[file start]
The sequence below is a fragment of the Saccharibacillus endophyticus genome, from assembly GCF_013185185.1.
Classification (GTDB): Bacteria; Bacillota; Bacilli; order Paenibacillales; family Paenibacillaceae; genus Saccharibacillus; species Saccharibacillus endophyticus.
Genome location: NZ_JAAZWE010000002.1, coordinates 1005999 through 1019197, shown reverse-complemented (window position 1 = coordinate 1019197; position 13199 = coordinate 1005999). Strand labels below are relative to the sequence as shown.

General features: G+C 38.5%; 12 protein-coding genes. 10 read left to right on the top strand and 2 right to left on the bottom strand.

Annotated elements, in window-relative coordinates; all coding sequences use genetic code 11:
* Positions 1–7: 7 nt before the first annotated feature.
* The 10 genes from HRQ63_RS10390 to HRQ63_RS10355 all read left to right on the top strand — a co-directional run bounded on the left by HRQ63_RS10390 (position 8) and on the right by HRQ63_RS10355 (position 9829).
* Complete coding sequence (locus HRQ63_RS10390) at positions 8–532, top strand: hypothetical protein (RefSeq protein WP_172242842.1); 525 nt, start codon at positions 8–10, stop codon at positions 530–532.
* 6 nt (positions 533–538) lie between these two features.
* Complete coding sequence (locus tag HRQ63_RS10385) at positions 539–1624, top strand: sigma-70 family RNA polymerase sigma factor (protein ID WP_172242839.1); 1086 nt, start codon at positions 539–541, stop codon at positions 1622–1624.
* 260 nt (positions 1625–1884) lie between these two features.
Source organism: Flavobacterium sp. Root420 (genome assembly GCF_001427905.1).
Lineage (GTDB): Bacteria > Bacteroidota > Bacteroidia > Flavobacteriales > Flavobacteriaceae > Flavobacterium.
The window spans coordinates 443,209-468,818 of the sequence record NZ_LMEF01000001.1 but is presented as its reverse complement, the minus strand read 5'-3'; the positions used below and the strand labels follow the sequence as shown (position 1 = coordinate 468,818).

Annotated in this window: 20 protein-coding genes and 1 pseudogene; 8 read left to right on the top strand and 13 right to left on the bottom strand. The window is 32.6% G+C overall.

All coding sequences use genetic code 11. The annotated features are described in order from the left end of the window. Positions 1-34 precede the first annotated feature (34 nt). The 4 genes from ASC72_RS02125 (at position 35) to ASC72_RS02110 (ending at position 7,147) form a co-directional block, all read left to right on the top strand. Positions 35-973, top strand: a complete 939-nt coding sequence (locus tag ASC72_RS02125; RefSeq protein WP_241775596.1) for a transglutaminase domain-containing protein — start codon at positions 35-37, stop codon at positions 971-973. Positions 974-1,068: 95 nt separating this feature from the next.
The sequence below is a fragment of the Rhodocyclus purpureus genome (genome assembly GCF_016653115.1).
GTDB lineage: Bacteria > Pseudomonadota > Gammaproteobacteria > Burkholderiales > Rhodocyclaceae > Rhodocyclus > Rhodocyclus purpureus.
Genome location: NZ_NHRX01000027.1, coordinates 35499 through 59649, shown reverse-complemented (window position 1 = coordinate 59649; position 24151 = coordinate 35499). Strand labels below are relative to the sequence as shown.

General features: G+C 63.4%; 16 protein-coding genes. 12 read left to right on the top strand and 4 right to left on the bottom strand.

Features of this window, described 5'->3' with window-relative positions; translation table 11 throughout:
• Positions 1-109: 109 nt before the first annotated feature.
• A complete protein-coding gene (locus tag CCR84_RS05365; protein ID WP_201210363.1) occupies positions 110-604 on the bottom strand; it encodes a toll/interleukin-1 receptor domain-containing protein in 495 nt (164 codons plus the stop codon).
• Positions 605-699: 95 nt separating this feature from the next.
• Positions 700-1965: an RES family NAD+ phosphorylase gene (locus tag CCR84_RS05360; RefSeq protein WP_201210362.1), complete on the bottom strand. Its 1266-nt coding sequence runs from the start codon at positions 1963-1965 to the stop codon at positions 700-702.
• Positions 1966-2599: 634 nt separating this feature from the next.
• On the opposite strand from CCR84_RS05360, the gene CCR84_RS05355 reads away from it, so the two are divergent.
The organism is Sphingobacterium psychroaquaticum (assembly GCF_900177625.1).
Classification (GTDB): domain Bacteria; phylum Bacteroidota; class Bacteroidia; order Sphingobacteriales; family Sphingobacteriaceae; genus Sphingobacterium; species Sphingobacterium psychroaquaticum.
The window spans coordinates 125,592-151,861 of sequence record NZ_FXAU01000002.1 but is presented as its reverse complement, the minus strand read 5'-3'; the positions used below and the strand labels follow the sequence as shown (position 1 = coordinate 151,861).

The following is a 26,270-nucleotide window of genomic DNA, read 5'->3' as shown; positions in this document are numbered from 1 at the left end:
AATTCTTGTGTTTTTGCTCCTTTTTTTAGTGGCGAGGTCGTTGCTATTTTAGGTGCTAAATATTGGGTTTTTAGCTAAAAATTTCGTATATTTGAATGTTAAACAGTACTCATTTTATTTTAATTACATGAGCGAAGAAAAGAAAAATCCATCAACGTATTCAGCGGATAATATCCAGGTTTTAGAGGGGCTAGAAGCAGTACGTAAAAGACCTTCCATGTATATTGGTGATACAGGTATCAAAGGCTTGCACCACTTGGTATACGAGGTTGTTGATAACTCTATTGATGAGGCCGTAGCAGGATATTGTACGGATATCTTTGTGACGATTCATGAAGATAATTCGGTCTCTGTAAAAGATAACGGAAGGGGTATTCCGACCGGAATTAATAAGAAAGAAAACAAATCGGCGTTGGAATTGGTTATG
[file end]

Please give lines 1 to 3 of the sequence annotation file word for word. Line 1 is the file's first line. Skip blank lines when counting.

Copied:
The sequence below is a fragment of the Saccharibacillus endophyticus genome, from assembly GCF_013185185.1.
Classification (GTDB): Bacteria; Bacillota; Bacilli; order Paenibacillales; family Paenibacillaceae; genus Saccharibacillus; species Saccharibacillus endophyticus.
Genome location: NZ_JAAZWE010000002.1, coordinates 1005999 through 1019197, shown reverse-complemented (window position 1 = coordinate 1019197; position 13199 = coordinate 1005999). Strand labels below are relative to the sequence as shown.